And they worshiped the dragon which gave power unto the beast: and they worshiped the beast, saying, “Who is like the beast? Who is able to make war with him?” And there was given unto him a mouth speaking great things and blasphemies … And I beheld another beast coming up out of the earth; and he had two horns like a lamb, and he spake as a dragon. And he causeth the earth and them which dwell therein to worship the first beast. —Revelation 13.4-5, 11-12
Let Us Not Join With One Achord
I don’t know how far this news has spread off Twitter, but Thomas Achord, a friend of Dr. Stephen Wolfe—Princeton professor and author of The Case for Christian Nationalism—has made something of a splash there. Until quite recently, Achord was the headmaster of a classical school in Louisiana. He resigned due to the discovery of certain, let’s say, unflattering decisions he made on his social media, particularly a Twitter alt named “Tulius Aadland.” This account shared many charming and devout sentiments like the following:
I won’t disgust my readers with further evidence. (Those who wish to do a little more investigating to satisfy their sense of justice might look to this post by Alastair Roberts; Roberts is himself quite conservative and therefore unlikely to stack the deck against Mr. Achord.) Suffice it to say, the storm began.
At first, Achord claimed the offending account was not him. A number of his friends, Wolfe included, ran to his defense. This turned out to be a lie; Achord admitted as much as the evidence piled up around him. He made a somewhat rambling public apology after being found out.
This is understandable, of course. I have my share of secrets I’d be so ashamed to confess to even after getting caught that I’d be strongly tempted to lie about them. And if Twitter has ruined anything, it is the appropriate public apology; pile-ons encourage panic, not reflection or repentance. In any event, while the apology did not impress the public, it did make an impression. The American Conservative had some choice words to share:
In 2020, he published a book he co-edited, one that has a big section of passages buried in the middle arguing for the virtues of segregation. … [On his] Goodreads account, years ago, he was recommending Mein Kampf, the autobiography of David Duke, and other gems …
The reason some of his friends say it doesn’t sound like him in real life is because not everybody knew him online. … [P]eople who have a dark side can hide pretty easily online, especially if by their outward presentation, nobody suspects that they might have a shadow life. … “Father was such a nice guy, I just didn’t see that coming.” …
This is cowardly. You were an online racist, anti-Semite, woman-hating creep who admitted on that account to wanting to use Classical Christian Education as a Trojan horse for white nationalism—and did this while you were the headmaster of a school that trusted you! … This does not come a thousand miles near the apology and contrition you owe to the faculty, students, and parents whose trust you betrayed …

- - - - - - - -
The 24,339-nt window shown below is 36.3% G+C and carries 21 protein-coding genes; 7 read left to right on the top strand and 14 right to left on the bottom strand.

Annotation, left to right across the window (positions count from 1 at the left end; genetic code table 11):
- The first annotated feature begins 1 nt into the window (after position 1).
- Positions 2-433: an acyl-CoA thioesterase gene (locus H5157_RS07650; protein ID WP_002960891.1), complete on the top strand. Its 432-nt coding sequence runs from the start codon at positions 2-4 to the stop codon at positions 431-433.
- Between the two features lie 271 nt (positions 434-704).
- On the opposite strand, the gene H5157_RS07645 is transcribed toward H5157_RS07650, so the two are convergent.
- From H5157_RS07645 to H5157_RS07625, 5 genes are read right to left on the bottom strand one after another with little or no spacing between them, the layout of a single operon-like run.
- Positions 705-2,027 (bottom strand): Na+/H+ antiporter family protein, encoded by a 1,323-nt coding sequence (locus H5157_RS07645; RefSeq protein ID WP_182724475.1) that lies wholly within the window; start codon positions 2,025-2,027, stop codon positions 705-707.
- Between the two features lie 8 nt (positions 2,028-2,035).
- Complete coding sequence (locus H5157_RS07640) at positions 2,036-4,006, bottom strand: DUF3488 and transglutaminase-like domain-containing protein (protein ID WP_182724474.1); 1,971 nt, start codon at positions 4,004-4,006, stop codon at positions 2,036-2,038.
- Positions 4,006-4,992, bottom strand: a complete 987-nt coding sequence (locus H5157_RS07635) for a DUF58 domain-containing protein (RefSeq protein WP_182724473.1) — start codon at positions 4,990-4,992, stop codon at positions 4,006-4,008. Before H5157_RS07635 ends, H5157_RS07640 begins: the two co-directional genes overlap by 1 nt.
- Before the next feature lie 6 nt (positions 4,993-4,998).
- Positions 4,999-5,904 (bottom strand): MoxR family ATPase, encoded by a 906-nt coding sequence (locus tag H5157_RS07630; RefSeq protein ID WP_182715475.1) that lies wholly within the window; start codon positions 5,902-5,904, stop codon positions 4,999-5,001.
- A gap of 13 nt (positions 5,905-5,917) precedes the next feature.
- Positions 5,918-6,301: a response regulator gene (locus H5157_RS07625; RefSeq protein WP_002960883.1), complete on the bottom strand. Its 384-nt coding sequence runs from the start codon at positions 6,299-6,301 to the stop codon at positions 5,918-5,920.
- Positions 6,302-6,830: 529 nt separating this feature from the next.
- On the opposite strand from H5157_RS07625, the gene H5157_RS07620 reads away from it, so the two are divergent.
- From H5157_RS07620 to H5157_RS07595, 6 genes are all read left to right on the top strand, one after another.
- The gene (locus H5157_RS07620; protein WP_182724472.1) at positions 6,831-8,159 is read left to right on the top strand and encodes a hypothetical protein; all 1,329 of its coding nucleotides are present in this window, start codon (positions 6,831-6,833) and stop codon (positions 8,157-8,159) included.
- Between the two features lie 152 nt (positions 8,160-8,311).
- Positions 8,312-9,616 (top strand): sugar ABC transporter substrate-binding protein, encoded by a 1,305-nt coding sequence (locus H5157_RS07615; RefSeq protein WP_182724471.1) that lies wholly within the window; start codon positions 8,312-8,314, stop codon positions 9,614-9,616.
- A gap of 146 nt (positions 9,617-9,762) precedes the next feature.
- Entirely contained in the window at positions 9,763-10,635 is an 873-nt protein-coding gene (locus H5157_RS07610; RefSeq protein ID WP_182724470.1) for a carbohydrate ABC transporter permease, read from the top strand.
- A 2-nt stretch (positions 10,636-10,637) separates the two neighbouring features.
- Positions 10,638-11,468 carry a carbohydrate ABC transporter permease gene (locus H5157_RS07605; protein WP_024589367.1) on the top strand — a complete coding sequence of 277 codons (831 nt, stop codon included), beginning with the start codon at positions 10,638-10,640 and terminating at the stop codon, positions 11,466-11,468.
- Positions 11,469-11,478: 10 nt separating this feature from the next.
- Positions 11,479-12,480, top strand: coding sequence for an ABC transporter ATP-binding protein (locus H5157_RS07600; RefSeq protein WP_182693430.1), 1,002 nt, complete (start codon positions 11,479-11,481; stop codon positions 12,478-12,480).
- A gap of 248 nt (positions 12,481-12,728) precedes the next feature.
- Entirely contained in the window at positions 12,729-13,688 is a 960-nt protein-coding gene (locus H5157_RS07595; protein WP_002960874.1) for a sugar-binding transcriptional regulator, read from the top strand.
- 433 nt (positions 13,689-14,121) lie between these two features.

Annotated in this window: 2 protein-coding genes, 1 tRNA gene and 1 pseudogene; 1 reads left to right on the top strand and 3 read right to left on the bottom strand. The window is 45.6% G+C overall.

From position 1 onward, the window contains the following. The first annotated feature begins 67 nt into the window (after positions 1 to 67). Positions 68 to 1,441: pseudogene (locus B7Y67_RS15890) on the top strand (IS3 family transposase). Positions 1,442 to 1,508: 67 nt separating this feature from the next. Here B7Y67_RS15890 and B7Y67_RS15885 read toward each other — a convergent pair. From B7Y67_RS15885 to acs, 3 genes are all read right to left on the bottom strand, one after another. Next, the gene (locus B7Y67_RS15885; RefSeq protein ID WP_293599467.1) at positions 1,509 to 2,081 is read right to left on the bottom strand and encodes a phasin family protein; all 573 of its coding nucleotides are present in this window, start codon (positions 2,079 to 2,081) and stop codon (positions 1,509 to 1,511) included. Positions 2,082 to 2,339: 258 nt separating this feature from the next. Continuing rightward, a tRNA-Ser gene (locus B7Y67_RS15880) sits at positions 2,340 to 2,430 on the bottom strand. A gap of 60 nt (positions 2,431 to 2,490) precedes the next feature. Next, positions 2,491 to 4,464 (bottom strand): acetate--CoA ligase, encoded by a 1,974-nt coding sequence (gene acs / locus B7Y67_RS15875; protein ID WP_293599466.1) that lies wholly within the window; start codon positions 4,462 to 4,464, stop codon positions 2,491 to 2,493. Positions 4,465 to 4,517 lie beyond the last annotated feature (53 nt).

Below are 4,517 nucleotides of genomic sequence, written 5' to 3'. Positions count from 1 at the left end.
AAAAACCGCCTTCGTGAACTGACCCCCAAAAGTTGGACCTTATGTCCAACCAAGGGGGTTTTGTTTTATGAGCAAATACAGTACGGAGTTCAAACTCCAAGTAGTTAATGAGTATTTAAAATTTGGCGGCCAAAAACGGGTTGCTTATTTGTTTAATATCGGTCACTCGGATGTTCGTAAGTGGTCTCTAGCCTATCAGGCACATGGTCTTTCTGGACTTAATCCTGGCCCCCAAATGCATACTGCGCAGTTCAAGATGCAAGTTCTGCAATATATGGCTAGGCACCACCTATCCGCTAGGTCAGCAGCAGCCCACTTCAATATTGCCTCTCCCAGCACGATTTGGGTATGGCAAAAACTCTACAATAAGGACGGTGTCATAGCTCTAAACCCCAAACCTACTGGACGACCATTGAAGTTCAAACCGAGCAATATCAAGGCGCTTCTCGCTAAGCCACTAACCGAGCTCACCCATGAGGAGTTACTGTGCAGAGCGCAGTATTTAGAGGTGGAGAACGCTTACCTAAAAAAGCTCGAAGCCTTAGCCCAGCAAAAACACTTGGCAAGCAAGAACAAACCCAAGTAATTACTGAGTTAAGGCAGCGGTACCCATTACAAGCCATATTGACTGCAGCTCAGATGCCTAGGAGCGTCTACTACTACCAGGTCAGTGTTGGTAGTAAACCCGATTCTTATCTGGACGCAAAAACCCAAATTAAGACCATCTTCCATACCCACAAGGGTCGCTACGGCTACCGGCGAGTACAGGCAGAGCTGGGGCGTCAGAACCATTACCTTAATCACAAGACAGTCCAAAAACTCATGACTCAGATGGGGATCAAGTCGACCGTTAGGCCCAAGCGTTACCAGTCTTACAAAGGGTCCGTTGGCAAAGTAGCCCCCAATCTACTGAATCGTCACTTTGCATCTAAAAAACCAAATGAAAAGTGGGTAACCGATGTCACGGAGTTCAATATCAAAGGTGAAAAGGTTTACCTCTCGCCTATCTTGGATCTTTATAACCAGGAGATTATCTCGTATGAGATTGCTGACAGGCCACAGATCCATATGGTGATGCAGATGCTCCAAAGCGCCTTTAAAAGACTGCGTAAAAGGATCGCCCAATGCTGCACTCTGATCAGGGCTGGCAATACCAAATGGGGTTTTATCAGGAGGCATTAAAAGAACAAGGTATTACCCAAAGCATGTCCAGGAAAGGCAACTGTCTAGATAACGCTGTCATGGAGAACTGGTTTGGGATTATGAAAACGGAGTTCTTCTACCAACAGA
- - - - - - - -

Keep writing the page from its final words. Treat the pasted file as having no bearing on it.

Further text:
And that’s from Rod Dreher, whom I don’t think anyone is likely to accuse of mere irrational prejudice against right-wing Christian nationalists.
A Wolfe in a Sheep’s Dust Jacket
Okay, this Achord guy was bad. So what? Well, one of the other things that made a splash on Twitter shortly before this was a newly-released book by Dr. Wolfe: The Case for Christian Nationalism. He has argued that people are treating Achord unfairly (by, uh, pointing out the things he said), in an equally unfair attempt to discredit his book.
Now, I agree it’d be ludicrous to imply that either The Case for Christian Nationalism or its author must share Achord’s revolting attitudes merely because the two are personal friends. However, to the best of my knowledge, nobody’s doing that. What a great many people are doing is pointing out that the two men are not merely close personal friends. They’re co-hosts of the religious podcast Ars Politica, and moreover, Wolfe followed Tulius Aadland on Twitter until fairly recently. Returning to Dreher:
[E]ven if attacking Achord was “all about discrediting [Wolfe] and [his] book” from the beginning, I’d say that they found the right target. … They are professional associates. There is documented evidence … Wolfe followed Tulius Aadland; are we really to believe that he had no idea that his podcast partner and friend was really Tulius? And anyway, why would he follow such a persistently vicious, racist, Jew-hating Twitter account? … I’d say it’s perfectly fair to ask what he knew and when he knew it. … This controversy is not going away, no matter how badly Wolfe’s publisher, Canon Press, wants it to.